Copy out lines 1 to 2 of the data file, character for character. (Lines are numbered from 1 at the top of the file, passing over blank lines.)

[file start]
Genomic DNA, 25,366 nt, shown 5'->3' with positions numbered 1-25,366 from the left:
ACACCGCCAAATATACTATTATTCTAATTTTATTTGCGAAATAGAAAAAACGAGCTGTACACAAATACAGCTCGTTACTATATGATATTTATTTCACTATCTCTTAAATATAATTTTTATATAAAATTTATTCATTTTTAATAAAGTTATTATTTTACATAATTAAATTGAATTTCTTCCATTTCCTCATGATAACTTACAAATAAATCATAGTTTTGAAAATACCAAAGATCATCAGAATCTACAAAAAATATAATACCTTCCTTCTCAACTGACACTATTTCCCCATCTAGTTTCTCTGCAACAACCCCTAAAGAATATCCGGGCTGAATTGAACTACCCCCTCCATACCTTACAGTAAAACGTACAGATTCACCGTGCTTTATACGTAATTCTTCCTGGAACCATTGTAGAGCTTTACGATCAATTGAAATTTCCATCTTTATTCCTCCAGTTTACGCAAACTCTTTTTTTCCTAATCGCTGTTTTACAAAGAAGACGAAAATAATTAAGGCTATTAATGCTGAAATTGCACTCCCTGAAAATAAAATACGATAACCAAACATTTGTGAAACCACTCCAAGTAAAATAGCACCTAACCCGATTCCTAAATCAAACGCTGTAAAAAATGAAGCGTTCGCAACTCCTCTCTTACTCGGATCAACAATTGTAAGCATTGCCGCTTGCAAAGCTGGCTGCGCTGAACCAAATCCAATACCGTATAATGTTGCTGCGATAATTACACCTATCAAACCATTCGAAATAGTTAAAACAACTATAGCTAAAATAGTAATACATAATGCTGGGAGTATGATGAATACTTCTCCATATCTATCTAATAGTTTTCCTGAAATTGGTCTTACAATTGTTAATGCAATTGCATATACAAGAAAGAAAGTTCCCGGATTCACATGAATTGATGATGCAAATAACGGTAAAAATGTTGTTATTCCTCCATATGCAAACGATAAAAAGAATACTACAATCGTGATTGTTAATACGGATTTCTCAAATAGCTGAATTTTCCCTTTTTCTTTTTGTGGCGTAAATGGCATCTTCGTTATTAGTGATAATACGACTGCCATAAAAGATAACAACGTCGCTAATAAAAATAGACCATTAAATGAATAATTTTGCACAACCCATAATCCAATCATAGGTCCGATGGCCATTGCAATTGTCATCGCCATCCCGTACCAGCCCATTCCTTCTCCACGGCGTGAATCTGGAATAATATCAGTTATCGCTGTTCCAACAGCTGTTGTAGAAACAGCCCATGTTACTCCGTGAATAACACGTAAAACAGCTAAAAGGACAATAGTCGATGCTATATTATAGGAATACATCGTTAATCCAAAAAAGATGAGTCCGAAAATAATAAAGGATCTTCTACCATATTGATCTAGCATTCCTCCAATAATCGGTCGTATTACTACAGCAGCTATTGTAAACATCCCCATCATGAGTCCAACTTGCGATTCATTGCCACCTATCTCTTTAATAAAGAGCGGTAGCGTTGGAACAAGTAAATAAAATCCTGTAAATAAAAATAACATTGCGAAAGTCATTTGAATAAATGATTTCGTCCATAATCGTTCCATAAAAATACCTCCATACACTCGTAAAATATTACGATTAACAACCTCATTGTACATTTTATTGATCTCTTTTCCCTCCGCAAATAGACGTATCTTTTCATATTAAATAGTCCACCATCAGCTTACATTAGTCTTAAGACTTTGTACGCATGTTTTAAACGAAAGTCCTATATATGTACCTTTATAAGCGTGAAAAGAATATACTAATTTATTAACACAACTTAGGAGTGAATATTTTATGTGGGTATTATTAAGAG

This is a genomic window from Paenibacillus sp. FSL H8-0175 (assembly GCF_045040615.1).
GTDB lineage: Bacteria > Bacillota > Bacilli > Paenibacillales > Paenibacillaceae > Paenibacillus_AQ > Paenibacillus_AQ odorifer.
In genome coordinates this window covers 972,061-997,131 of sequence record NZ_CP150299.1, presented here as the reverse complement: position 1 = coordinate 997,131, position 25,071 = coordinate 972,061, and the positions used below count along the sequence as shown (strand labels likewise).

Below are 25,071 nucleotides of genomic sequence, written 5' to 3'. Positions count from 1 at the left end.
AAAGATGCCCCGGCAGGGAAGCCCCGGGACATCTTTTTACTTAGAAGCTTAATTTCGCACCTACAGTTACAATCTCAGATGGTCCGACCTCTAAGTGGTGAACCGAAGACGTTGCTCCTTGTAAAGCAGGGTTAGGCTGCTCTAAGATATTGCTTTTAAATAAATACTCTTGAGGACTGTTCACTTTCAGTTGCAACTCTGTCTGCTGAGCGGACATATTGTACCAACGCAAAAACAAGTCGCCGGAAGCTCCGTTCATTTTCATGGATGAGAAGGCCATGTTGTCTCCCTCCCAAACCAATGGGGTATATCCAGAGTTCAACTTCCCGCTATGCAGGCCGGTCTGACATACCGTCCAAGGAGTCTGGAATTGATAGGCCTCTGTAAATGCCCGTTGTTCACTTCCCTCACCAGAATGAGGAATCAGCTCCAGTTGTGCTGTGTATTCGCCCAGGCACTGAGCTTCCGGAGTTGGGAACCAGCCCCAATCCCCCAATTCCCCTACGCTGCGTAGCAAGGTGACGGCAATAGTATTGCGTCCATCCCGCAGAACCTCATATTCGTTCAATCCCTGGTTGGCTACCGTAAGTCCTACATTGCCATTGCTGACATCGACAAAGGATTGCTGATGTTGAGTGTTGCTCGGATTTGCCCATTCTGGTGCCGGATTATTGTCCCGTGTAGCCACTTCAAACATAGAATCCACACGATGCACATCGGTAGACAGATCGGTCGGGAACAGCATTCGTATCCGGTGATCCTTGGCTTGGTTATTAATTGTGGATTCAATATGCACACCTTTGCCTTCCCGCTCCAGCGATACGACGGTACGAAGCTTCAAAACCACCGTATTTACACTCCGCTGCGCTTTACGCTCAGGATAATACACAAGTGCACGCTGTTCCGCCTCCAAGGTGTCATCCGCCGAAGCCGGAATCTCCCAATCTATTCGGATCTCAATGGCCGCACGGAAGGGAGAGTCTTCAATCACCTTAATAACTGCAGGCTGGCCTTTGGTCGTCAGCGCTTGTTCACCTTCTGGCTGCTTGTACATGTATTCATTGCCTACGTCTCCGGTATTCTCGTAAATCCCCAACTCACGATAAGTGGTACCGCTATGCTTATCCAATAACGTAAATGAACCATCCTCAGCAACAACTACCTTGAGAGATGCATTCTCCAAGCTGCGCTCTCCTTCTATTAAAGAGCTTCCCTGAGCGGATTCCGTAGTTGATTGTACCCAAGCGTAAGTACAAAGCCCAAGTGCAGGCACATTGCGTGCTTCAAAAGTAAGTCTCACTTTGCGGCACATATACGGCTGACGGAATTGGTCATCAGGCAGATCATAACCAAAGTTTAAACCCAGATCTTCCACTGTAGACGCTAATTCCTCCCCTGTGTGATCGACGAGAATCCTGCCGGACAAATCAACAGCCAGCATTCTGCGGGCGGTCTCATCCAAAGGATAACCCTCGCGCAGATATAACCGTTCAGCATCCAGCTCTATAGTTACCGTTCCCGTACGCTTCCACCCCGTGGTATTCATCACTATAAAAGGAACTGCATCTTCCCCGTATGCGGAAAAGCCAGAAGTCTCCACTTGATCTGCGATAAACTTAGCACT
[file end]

Genomic DNA, 25,366 nt, shown 5'->3' with positions numbered 1-25,366 from the left:
ACACCGCCAAATATACTATTATTCTAATTTTATTTGCGAAATAGAAAAAACGAGCTGTACACAAATACAGCTCGTTACTATATGATATTTATTTCACTATCTCTTAAATATAATTTTTATATAAAATTTATTCATTTTTAATAAAGTTATTATTTTACATAATTAAATTGAATTTCTTCCATTTCCTCATGATAACTTACAAATAAATCATAGTTTTGAAAATACCAAAGATCATCAGAATCTACAAAAAATATAATACCTTCCTTCTCAACTGACACTATTTCCCCATCTAGTTTCTCTGCAACAACCCCTAAAGAATATCCGGGCTGAATTGAACTACCCCCTCCATACCTTACAGTAAAACGTACAGATTCACCGTGCTTTATACGTAATTCTTCCTGGAACCATTGTAGAGCTTTACGATCAATTGAAATTTCCATCTTTATTCCTCCAGTTTACGCAAACTCTTTTTTTCCTAATCGCTGTTTTACAAAGAAGACGAAAATAATTAAGGCTATTAATGCTGAAATTGCACTCCCTGAAAATAAAATACGATAACCAAACATTTGTGAAACCACTCCAAGTAAAATAGCACCTAACCCGATTCCTAAATCAAACGCTGTAAAAAATGAAGCGTTCGCAACTCCTCTCTTACTCGGATCAACAATTGTAAGCATTGCCGCTTGCAAAGCTGGCTGCGCTGAACCAAATCCAATACCGTATAATGTTGCTGCGATAATTACACCTATCAAACCATTCGAAATAGTTAAAACAACTATAGCTAAAATAGTAATACATAATGCTGGGAGTATGATGAATACTTCTCCATATCTATCTAATAGTTTTCCTGAAATTGGTCTTACAATTGTTAATGCAATTGCATATACAAGAAAGAAAGTTCCCGGATTCACATGAATTGATGATGCAAATAACGGTAAAAATGTTGTTATTCCTCCATATGCAAACGATAAAAAGAATACTACAATCGTGATTGTTAATACGGATTTCTCAAATAGCTGAATTTTCCCTTTTTCTTTTTGTGGCGTAAATGGCATCTTCGTTATTAGTGATAATACGACTGCCATAAAAGATAACAACGTCGCTAATAAAAATAGACCATTAAATGAATAATTTTGCACAACCCATAATCCAATCATAGGTCCGATGGCCATTGCAATTGTCATCGCCATCCCGTACCAGCCCATTCCTTCTCCACGGCGTGAATCTGGAATAATATCAGTTATCGCTGTTCCAACAGCTGTTGTAGAAACAGCCCATGTTACTCCGTGAATAACACGTAAAACAGCTAAAAGGACAATAGTCGATGCTATATTATAGGAATACATCGTTAATCCAAAAAAGATGAGTCCGAAAATAATAAAGGATCTTCTACCATATTGATCTAGCATTCCTCCAATAATCGGTCGTATTACTACAGCAGCTATTGTAAACATCCCCATCATGAGTCCAACTTGCGATTCATTGCCACCTATCTCTTTAATAAAGAGCGGTAGCGTTGGAACAAGTAAATAAAATCCTGTAAATAAAAATAACATTGCGAAAGTCATTTGAATAAATGATTTCGTCCATAATCGTTCCATAAAAATACCTCCATACACTCGTAAAATATTACGATTAACAACCTCATTGTACATTTTATTGATCTCTTTTCCCTCCGCAAATAGACGTATCTTTTCATATTAAATAGTCCACCATCAGCTTACATTAGTCTTAAGACTTTGTACGCATGTTTTAAACGAAAGTCCTATATATGTACCTTTATAAGCGTGAAAAGAATATACTAATTTATTAACACAACTTAGGAGTGAATATTTTATGTGGGTATTATTAAGAG